Qatar’s Soft Power Gamble: The FIFA World Cup 2022

In December 2010, the Fédération Internationale de Football Association (FIFA) astounded the world when it awarded the small Persian Gulf State of Qatar the prestigious opportunity of hosting the 2022 World Cup finals. Such an honour powerfully added to the state’s continuous desire to use global sporting forms to achieve wider socio-political objectives. The purpose of this piece is to briefly clarify what the Gulf State seeks to achieve through hosting the first Middle Eastern World Cup, and, more specifically, how the state is drawing on the significance of the tournament in fulfilling its long-term objectives. In doing so, we focus on two of the principle motives behind Qatar’s soft power strategy (cf. Nye 2004; 2008): distancing Qatar from the Middle East and putting Qatar on the international map

Distancing Qatar from the Middle East

The first key motive behind Qatar’s hosting of the inaugural Middle East World Cup centres on the state’s wish to distance itself from some of the region’s wider socio-political issues. Such a desire fits in with Qatar’s wider tourism ambitions – one of the central objectives of the state’s 2030 National Vision (Qatar General Secretariat, 2008).

To Qatari authorities, global sport in general, and large mega-events in particular, are seen as one of the most suitable vehicles to initially roll out their expansionist tourism plans (Brannagan and Giulianotti, 2014). Indeed, in hosting the World Cup finals, Qatar authorities believe they have been presented with the kind of opportunity that only major sporting mega-events can deliver, both in terms of football’s popularity, and its subsequent and unrivalled ability to showcase the tiny state to billions of spectators across the world. In fact, to Qatar authorities, the winning of the 2022 bid alone has catapulted them at least 100 years in terms of people knowing where Qatar is on the map (Qatar 2022 Supreme Committee, Brannagan and Giulianotti, 2014).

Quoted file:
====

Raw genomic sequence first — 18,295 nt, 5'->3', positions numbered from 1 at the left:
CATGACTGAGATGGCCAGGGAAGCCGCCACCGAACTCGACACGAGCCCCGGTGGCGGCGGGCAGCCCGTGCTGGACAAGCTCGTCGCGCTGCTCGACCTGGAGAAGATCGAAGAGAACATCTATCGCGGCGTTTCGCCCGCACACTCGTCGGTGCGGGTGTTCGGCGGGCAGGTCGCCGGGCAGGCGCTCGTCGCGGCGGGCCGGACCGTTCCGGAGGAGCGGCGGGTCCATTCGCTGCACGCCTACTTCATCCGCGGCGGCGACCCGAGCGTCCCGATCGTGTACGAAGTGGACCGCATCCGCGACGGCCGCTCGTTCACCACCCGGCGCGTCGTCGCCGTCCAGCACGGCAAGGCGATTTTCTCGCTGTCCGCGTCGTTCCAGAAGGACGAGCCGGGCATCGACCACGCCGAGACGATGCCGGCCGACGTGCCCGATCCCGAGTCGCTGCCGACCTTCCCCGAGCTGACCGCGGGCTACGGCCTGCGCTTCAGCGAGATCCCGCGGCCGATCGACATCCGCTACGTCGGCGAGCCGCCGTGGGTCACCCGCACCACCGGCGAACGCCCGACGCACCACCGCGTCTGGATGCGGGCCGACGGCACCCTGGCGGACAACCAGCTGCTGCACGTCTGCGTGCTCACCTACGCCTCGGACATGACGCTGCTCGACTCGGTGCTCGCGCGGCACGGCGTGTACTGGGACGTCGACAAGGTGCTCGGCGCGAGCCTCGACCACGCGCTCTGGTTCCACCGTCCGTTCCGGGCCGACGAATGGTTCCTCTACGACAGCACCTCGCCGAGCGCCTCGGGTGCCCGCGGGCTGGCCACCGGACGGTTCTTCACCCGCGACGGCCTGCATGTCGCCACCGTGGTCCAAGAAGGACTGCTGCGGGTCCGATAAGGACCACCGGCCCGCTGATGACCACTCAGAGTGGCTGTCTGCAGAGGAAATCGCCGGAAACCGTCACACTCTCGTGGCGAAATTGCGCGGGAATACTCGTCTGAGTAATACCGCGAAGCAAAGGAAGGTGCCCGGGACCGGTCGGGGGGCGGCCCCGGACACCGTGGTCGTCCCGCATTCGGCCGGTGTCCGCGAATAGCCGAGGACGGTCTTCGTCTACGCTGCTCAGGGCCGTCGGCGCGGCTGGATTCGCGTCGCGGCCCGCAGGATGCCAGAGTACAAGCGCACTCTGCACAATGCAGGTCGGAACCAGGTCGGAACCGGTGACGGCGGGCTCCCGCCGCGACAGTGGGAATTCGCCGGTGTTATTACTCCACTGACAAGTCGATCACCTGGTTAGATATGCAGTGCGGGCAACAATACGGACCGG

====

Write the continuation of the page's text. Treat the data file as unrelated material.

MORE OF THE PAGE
However, raising a state’s profile is one thing; managing it is clearly another. For Qatari authorities, the goal here is not simply to raise the international profile of the state, but to directly manage and address how this profile is portrayed and understood internationally (Brannagan and Giulianotti, 2014) Most significantly, one of Qatar’s fundamental motives behind acquiring the 2022 World Cup is to distance the state from some of the socio-political issues the wider Middle East region has encountered over its recent past. Most worryingly for those involved in Qatar’s tourist development plans is the belief that many potential holiday makers cannot and do not differentiate between the kind of socio-political environment associated with Bagdad or Gaza compared with, for example, Doha or Abu Dhabi.

Consequently, Qatari authorities look to use the international significance of hosting the first ever Middle Eastern finals to correct any negative aspects of their international image by showcasing itself as a sport-loving and peaceful state. Such ‘image leveraging’ (Grix, 2013) has been used to great effect in Germany (The Local, 2013) and to some extent in South Africa (Cornelissen, 2008), whereby the key competition of the world’s most popular sport has offered a chance to recalibrate a state’s less-than-good international image.

Putting Qatar on the International Map